The world along with global Africans celebrate their history and roots culture in pure decadence before the religious advent season where we practice self discipline and cleanse from the debauchery of Carnival! From New Orleans, to Trinidad and Tobago, to Rio de Janeiro to Haiti, to Guinea-Bissau – global Africans celebrate carnival sometimes by different names, but always within its African roots and flavor. While many global Africans debate whether Carnival is rooted in Africa or Europe, or a construct of Christianity and Catholicism in particular, carnival clearly represents our global fusion from the shores of Africa to Europe and the Americas with all of its celebratory allure.

~ See more at: http://globalfusionproductions.com/featured/dissecting-the-global-africaneuropean-and-catholic-origins-of-carnival/#sthash.vjxPNrFV.dpu;’

 

the world along with global Africans celebrate their history and roots culture in pure decadence before the religious advent season where we practice self discipline and cleanse from the debauchery of Carnival! From New Orleans, to Trinidad and Tobago, to Rio de Janeiro to Haiti, to Guinea-Bissau – global Africans celebrate carnival sometimes by different names, but always within its African ;’

roots and flavor. While many global Africans debate whether Carnival is rooted in Africa or Europe, or a construct of Christianity and Catholicism in particular, carnival clearly represents our global fusion from the shores of Africa to Europe and the Americas with all of its celebratory allure. – See more at: http://globalfusionproductions.com/featured/dissecting-the-global-africaneuropean-and-catholic-origins-of-carnival/#sthash.vjxPNrFV.dpuf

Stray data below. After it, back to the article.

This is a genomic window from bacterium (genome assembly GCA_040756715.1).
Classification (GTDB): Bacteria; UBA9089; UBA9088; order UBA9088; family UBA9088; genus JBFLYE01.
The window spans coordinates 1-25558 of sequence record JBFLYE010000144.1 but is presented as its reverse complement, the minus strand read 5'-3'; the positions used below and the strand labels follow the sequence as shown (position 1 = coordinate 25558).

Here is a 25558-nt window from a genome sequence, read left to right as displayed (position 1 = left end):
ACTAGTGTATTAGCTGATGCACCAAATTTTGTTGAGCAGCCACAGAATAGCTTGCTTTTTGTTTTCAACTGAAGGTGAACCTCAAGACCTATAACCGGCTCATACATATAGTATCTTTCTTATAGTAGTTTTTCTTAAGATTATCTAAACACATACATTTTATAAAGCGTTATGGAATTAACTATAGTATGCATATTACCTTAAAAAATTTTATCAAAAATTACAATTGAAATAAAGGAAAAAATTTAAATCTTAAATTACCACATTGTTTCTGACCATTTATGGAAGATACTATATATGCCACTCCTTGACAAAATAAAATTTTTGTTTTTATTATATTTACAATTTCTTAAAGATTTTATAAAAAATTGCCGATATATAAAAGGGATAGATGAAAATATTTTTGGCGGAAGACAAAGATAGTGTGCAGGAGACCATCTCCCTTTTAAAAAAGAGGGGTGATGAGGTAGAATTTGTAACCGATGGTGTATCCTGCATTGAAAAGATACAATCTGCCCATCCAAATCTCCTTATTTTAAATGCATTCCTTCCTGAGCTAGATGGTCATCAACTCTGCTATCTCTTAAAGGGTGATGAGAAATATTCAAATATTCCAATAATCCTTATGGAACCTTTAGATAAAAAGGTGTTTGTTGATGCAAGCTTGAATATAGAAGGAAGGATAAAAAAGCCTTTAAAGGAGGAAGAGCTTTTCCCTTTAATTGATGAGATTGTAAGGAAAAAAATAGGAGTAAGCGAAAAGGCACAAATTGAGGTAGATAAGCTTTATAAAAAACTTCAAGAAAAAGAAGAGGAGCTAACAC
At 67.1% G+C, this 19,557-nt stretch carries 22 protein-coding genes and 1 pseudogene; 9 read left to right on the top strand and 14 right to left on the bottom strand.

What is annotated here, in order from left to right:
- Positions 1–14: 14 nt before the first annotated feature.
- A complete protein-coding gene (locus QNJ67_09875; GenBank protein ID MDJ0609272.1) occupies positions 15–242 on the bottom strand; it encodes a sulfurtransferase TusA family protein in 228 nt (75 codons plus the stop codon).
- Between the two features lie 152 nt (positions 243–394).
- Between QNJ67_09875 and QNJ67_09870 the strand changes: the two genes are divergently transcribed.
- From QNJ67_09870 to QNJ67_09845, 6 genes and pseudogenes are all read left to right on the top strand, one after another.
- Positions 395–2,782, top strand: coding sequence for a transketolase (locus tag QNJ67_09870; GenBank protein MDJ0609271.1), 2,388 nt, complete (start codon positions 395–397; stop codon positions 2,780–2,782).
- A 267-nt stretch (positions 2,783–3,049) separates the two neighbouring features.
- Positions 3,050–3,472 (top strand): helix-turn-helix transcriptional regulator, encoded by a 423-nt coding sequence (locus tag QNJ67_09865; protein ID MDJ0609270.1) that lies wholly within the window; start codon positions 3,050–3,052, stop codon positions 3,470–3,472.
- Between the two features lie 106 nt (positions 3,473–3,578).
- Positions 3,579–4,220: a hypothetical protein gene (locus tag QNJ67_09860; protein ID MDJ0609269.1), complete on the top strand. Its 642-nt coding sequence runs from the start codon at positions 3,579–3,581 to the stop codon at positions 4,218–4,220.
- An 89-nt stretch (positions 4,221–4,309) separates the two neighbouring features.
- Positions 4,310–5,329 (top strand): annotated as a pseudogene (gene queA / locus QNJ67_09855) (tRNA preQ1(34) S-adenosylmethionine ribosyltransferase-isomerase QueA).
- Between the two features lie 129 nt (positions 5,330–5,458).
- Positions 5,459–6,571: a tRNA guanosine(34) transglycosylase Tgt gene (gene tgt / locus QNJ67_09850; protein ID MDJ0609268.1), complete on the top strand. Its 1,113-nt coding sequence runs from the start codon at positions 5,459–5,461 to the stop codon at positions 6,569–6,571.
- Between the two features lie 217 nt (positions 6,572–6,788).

the world along with global Africans celebrate their history and roots culture in pure decadence before the religious advent season where we practice self discipline and cleanse from the debauchery of Carnival! From New Orleans, to Trinidad and Tobago, to Rio de Janeiro to Haiti, to Guinea-Bissau – global Africans celebrate carnival sometimes by different names, but always within its African roots and flavor. While many global Africans debate whether Carnival is rooted in Africa or Europe, or a construct of Christianity and Catholicism in particular, carnival clearly represents our global fusion from the shores of Africa to Europe and the Americas with all of its celebratory allure. – See more at: http://globalfusionproductions.com/featured/dissecting-the-global-africaneuropean-and-catholic-origins-of-carnival/#sthash.vjxPNrFV.dpuf
the world along with global Africans celebrate their history and roots culture in pure decadence before the religious advent season where we practice self discipline and cleanse from the debauchery of Carnival! From New Orleans, to Trinidad and Tobago, to Rio de Janeiro to Haiti, to Guinea-Bissau – global Africans celebrate carnival sometimes by different names, but always within its African roots and flavor. While many global Africans debate whether Carnival is rooted in Africa or Europe, or a construct of Christianity and Catholicism in particular, carnival clearly represents our global fusion from the shores of Africa to Europe and the Americas with all of its celebratory allure. – See more at: http://globalfusionproductions.com/featured/dissecting-the-global-africaneuropean-and-catholic-origins-of-carnival/#sthash.vjxPNrFV.dpuf